“They all want to live ‘in harmony with nature’ before some of them realize, too late, that nature is anything but harmonious.”
The above quote really strikes the tone of this novel, written by Max Brooks (Mel Brooks’s son. Yes, that Mel Brooks). This isn’t Brooks’s first attempt at fiction; he has written two zombie novels (The Zombie Survival Guide and World War Z) as well as a couple of Minecraft novels. I’m going to be completely honest; I don’t like zombie novels. To me, they all read the same. I will still read the occasional story to give the genre another chance, but I always leave unsatisfied. Even the stories that purport to do something different with zombies all feel the same to me when I read them. That’s a very long way of saying I skipped reading World War Z, and decided to write off Max Brooks as a “zombie novelist.”
That was until I saw the audiobook for Devolution: A Firsthand Account of the Rainier Sasquatch Massacre read by a talented full cast that includes Judy Greer, Max Brooks, Jeff Daniels, Nathan Fillion, Mira Furlan, Terry Gross, Kimberly Guerrero, Kate Mulgrew, Kai Ryssdal, & Steven Weber. The epistolary nature of the novel really lends itself to multiple voices, and there is no awkward narrator insertion during dialogue (such as an actor reading a piece of dialogue and having it followed up with the narrator saying “he said” or “she replied”). Judy Greer, whose voice we probably hear the most, does a great job at giving life to a changing character as her arc sweeps through the novel.
As for the novel itself, it concerns a group of individuals who decide to live in a small eco-community off the grid in the Pacific Northwest called Greenloop. They are extremely isolated, cut off from civilization. Their supplies are delivered by drone, and their smart homes are equipped with all of the latest gadgets and amenities. After Mount Rainier erupts, the group gets cut off from any means of escape, and to top it off, they are hunted by a family of Sasquatch.
The story is told through a series of documents collected by a journalist. The primary document is the diary of one of the still missing residents of Greenloop, Kate Holland. We are also treated to excerpts from interviews that the journalist conducts with Kate’s brother, a Forest Services officer, and experts in various fields. This ties the entire narrative together into a cohesive unit. At first, the journal entries cover introductions to characters and mundane aspects of life in the isolated community. After the eruption (and the subsequent arrival of our supernatural baddies), we are treated to a much more harrowing (and typically apocalyptic) narrative.
The arc of the main character, Kate, is something I truly enjoyed. For anyone that’s experiencing similar issues to our protagonist, you’ll find her growth as a character a triumph, something that will feel real and possible. The other characters are all fleshed out, though I found a few stereotypical characters as well, such as the tech guru and mastermind behind the Greenloop project who, as soon as disaster strikes, goes from a confident pep talker to a mess of indecision. One aspect of the characters that I found intriguing was the fact that they’re intellectuals with expertise in soft sciences who do not prepare at all for the realities of life outside of civilization. The unpreparedness is a huge aspect of the novel and directly drives the desperation in our plot, and it really highlights the important reality that is alluded to in the quote at the top of this review.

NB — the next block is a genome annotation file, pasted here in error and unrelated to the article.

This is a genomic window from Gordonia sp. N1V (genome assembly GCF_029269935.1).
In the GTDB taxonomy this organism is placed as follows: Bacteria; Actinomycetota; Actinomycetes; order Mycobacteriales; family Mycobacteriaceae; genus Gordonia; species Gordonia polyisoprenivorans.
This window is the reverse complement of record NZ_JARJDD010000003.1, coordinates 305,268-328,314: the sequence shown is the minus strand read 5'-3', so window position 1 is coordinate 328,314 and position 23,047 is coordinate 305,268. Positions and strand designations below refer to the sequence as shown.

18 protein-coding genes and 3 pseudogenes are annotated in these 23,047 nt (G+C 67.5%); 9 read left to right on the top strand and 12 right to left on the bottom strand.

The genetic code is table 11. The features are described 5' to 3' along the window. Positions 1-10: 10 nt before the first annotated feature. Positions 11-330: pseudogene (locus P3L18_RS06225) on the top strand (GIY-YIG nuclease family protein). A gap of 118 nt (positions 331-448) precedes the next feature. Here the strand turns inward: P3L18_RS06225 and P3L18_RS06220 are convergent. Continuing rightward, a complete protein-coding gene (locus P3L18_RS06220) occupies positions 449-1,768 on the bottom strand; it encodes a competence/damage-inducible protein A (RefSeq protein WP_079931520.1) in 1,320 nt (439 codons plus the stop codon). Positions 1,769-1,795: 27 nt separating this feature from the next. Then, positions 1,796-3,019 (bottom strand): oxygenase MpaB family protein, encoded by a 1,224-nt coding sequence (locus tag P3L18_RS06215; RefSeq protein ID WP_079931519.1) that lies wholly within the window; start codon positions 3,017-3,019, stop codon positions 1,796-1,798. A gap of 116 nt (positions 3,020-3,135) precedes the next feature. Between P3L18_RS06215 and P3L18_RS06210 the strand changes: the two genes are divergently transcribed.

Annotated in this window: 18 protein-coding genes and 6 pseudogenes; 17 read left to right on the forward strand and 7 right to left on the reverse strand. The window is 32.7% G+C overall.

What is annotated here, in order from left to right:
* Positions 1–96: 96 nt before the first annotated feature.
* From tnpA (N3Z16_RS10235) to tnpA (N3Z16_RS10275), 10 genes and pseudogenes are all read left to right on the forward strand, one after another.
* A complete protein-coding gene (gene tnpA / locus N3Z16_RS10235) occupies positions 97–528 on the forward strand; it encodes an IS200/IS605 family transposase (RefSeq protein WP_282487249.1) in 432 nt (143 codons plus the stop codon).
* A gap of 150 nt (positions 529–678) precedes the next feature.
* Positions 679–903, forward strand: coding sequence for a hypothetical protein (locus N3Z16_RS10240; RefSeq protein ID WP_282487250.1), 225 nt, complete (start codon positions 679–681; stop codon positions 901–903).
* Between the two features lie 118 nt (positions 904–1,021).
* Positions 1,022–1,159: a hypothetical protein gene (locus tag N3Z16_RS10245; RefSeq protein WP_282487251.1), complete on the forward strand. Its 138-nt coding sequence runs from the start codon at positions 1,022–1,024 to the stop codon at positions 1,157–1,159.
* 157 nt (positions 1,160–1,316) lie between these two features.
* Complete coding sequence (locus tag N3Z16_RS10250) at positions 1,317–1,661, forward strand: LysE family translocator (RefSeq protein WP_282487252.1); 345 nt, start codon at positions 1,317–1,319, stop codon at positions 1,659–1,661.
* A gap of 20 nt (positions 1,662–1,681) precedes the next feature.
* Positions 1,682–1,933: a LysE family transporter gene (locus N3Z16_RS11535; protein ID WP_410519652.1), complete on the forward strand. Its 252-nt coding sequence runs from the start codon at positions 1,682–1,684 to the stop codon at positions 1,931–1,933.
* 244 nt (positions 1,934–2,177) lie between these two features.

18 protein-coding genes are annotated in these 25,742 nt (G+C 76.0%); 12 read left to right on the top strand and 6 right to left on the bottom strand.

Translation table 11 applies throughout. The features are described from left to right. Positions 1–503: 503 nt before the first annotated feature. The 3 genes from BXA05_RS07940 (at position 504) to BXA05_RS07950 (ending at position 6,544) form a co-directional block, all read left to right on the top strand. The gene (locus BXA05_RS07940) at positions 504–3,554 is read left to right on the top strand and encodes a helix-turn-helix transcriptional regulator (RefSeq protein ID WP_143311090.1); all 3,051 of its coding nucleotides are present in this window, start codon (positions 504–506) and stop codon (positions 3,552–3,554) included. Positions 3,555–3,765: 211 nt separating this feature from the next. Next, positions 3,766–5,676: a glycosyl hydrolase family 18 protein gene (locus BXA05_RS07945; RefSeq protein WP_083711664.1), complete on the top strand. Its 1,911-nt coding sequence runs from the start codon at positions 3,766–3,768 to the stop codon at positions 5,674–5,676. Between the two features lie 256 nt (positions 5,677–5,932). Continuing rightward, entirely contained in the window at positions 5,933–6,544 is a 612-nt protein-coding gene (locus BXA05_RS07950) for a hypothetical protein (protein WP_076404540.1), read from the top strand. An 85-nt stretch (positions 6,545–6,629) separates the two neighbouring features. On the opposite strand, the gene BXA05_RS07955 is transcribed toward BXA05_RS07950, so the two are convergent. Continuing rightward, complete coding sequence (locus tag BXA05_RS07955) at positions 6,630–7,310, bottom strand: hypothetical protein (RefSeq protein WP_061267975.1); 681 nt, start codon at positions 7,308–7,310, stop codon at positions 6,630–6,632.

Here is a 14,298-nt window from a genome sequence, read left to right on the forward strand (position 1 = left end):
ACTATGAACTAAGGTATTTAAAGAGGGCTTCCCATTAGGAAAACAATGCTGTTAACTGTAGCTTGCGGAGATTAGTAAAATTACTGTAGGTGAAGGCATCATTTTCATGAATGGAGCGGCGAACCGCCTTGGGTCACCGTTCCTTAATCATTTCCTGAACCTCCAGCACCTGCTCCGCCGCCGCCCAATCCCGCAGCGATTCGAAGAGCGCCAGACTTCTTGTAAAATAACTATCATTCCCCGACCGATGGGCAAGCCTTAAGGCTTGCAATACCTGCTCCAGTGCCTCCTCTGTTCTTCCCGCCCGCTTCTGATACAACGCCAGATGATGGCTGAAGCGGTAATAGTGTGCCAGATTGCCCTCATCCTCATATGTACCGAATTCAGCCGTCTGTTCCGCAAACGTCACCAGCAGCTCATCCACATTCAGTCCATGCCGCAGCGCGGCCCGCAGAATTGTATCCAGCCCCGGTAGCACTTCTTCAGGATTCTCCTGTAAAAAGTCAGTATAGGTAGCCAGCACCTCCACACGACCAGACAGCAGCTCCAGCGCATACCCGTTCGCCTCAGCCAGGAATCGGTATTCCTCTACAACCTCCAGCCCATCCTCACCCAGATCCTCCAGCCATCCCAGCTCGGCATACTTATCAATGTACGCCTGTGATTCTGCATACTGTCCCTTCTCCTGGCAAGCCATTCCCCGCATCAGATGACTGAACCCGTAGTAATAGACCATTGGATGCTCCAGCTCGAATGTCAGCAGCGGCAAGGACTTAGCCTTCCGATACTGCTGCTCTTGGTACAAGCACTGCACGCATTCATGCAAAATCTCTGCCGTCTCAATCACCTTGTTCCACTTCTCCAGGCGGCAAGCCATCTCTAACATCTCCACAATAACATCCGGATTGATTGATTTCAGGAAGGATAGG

Having read this novel is a post-pandemic world, it is easy to feel the anxiety surrounding isolation, lack of supplies, and a breakdown of the social order. The uncertainty feels familiar, though that aspect has been blunted a bit by the two years since the start of the pandemic. I feel like reading this during the early months, pre-vaccine, would have brought out a much stronger fear response from me. Now, though, I find myself shaking my head at a lot of the characters’ mistakes, knowing full well that if I’d been in their situation, I’d have been as scared and misinformed as they were.
So next time you go camping, or when you’re driving down a lonely rural road at night, remember that the howl of a wild animal that you hear might just be a coyote, or it could also be a monster that comes barreling straight out of myth. Either way, make sure you’re prepared for anything.
Final Thoughts: A tight and tense horror novel that is a good read in a post-pandemic world, and deals with an apocalypse on a small scale to dramatic effect. Definitely worth picking up.
‘Devolution: A Firsthand Account of the Rainier Sasquatch Massacre‘ was published in 2020 by Del Rey Books.
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